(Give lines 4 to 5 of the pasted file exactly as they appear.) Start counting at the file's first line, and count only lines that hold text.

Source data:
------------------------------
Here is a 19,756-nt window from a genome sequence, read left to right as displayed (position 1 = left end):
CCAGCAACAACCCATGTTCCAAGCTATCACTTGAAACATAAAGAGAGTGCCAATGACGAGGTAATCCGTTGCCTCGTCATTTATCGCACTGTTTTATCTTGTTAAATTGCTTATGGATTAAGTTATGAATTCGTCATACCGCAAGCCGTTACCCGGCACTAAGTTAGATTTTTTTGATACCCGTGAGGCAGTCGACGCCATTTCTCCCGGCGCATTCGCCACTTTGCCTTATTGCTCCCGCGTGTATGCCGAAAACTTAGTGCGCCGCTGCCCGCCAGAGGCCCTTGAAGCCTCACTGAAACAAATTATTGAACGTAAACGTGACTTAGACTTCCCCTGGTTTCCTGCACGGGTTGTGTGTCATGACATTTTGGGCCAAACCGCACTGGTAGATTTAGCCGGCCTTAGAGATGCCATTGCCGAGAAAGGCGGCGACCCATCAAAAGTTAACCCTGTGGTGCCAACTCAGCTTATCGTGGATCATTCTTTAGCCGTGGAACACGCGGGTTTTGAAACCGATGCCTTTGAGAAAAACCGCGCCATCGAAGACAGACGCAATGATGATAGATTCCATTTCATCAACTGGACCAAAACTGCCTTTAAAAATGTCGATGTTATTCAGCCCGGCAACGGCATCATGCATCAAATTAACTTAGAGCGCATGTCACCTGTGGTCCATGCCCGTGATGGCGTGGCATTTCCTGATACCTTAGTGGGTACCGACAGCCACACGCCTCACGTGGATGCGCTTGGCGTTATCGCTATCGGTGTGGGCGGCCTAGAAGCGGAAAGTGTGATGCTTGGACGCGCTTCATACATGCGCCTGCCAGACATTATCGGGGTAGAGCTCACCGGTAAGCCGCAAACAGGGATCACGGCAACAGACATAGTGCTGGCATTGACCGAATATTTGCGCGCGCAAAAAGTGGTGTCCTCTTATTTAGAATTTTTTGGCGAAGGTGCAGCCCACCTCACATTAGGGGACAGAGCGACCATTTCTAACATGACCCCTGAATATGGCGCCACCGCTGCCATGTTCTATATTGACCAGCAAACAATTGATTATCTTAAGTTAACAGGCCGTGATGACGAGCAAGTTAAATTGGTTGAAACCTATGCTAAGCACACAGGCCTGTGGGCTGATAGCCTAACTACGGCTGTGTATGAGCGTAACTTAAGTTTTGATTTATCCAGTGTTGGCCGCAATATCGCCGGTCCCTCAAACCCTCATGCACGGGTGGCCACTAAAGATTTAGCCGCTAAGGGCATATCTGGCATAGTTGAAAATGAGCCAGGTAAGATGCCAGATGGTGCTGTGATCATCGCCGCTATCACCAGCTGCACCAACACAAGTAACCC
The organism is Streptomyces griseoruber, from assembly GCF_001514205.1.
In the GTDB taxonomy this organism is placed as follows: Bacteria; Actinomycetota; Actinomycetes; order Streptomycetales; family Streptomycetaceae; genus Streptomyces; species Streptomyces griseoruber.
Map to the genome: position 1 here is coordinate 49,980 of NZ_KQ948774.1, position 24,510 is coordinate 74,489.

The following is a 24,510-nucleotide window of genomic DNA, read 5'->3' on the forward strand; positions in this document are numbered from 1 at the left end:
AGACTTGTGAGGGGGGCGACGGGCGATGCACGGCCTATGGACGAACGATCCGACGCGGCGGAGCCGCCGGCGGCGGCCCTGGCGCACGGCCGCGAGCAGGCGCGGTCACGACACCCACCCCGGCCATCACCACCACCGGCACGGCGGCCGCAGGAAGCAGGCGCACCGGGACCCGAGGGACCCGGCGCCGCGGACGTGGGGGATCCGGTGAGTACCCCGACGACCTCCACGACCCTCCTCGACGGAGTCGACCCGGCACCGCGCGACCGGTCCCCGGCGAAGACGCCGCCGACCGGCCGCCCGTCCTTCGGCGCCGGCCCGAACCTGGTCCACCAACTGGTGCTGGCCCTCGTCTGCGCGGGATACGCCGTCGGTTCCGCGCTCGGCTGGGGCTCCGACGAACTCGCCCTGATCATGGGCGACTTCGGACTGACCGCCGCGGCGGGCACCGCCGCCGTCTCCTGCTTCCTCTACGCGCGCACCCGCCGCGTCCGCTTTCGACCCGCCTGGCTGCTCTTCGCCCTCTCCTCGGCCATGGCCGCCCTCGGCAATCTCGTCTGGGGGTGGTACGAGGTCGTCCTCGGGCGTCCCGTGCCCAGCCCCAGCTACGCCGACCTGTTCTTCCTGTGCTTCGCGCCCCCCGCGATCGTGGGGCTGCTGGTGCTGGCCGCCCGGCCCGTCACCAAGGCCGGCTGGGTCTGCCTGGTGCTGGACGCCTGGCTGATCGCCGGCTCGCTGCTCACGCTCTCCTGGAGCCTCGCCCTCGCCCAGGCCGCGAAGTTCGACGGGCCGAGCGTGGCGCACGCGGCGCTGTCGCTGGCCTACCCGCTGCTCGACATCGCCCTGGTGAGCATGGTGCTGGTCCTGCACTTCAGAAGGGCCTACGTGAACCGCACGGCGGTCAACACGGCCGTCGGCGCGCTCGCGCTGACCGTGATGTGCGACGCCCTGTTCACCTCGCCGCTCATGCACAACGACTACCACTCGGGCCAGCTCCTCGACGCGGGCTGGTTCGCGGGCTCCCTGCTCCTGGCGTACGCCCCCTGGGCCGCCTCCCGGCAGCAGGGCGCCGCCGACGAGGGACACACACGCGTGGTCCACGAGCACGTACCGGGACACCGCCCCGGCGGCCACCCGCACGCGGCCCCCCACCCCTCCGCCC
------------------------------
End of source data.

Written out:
In the GTDB taxonomy this organism is placed as follows: Bacteria; Actinomycetota; Actinomycetes; order Streptomycetales; family Streptomycetaceae; genus Streptomyces; species Streptomyces griseoruber.
Map to the genome: position 1 here is coordinate 49,980 of NZ_KQ948774.1, position 24,510 is coordinate 74,489.